By 11 September 2009 | Categories: feature articles

  1. First, select the photograph which you want to use to create your profile picture.
  2. Now, select the Crop Tool from the tools palette, and apply the following settings in the top options bar.
  3. Setting the width to 200 pixels and the height to 300 pixels before cropping will allow your final crop to be exactly 200 by 300 pixels (remember to type in “px” after the numbers), the correct size for Facebook meaning that we won’t have to resize afterwards. If you want a landscape image, type in 200px by 134px
  4. Now, drag a frame around your face inside the image. You will notice a selection (marching ants) and corner control points at the edges of the box. You will also notice that the area outside the box will be shaded. The area inside the box is what will remain after cropping.
  5. You can now easily drag the corner points around so as to resize the area that will be cropped. You can even rotate the cropping box if you want to (the final result will be straightened). Also note that the cropping frame will be constrained to a 2:3 ratio due to the values we types in earlier.
  6. Once you are happy with your cropping selection, press [ENTER], and the image will be cropped.
  7. Next you may want to enhance the colour of your image just a bit. Press CTRL + L to open the Levels Editor.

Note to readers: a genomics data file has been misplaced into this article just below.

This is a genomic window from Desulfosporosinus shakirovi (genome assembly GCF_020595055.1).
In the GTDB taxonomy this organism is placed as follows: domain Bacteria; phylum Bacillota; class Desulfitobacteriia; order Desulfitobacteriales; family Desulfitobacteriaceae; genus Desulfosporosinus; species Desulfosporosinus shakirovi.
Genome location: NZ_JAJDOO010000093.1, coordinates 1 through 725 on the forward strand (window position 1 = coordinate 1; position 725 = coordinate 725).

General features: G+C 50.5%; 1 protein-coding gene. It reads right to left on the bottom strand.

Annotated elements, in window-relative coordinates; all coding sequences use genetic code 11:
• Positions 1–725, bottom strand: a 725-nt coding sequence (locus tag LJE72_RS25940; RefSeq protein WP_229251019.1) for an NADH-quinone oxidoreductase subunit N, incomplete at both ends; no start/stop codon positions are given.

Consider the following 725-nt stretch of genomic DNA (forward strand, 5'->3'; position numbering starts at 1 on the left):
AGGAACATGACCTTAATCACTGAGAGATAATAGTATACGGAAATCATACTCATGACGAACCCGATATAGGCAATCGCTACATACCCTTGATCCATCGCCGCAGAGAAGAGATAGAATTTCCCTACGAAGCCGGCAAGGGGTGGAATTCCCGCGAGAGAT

8. Below the histogram (the thingy that looks like a mountain range) you will notice three sliders. Move the left slider a bit to the right, the right slider a bit to the left, and the middle one to either side. Play around with these, as the values change for each image. “Hugging” the levels like this usually enhances the colours just a bit. When you are happy, click OK.
  9. Lastly, we want to apply some sharpening before we save. Select Filter > Sharpen > Unsharp Mask. Apply the following values for a start:
    • Amount: 110%
    • Radius: 0.9 pixels
    • Threshold: 3 levels
  10. Once again, play around with the values. Amount you can play with a lot, but keep Radius to the lower ­spectrum. Threshold is usually best left between 1 and 5. (There are much better sharpening techniques, but this is the easiest one). Have a look at your preview window to see the result of your values. Make sure that the Preview tab is on.
  11. Once you are happy, and have clicked on OK, we can save the image.
  12. Select File > Save As. Make sure that you do not save over your original image! Give your file a name, and select JPEG from the Format drop-down (about 7th from the top), and click on Save.
  13. On the next popup, select Quality = 7. You do not really need quality of 12. On 7 most people will not notice the quality loss, and you save a lot of upload time. Also select Baseline Optimized from the format option, and click OK.

Please let us know what you would like to learn to do in Photoshop by emailing For easy to follow Photoshop courses call Teach Me Photoshop on 084-88-000-55 or visit


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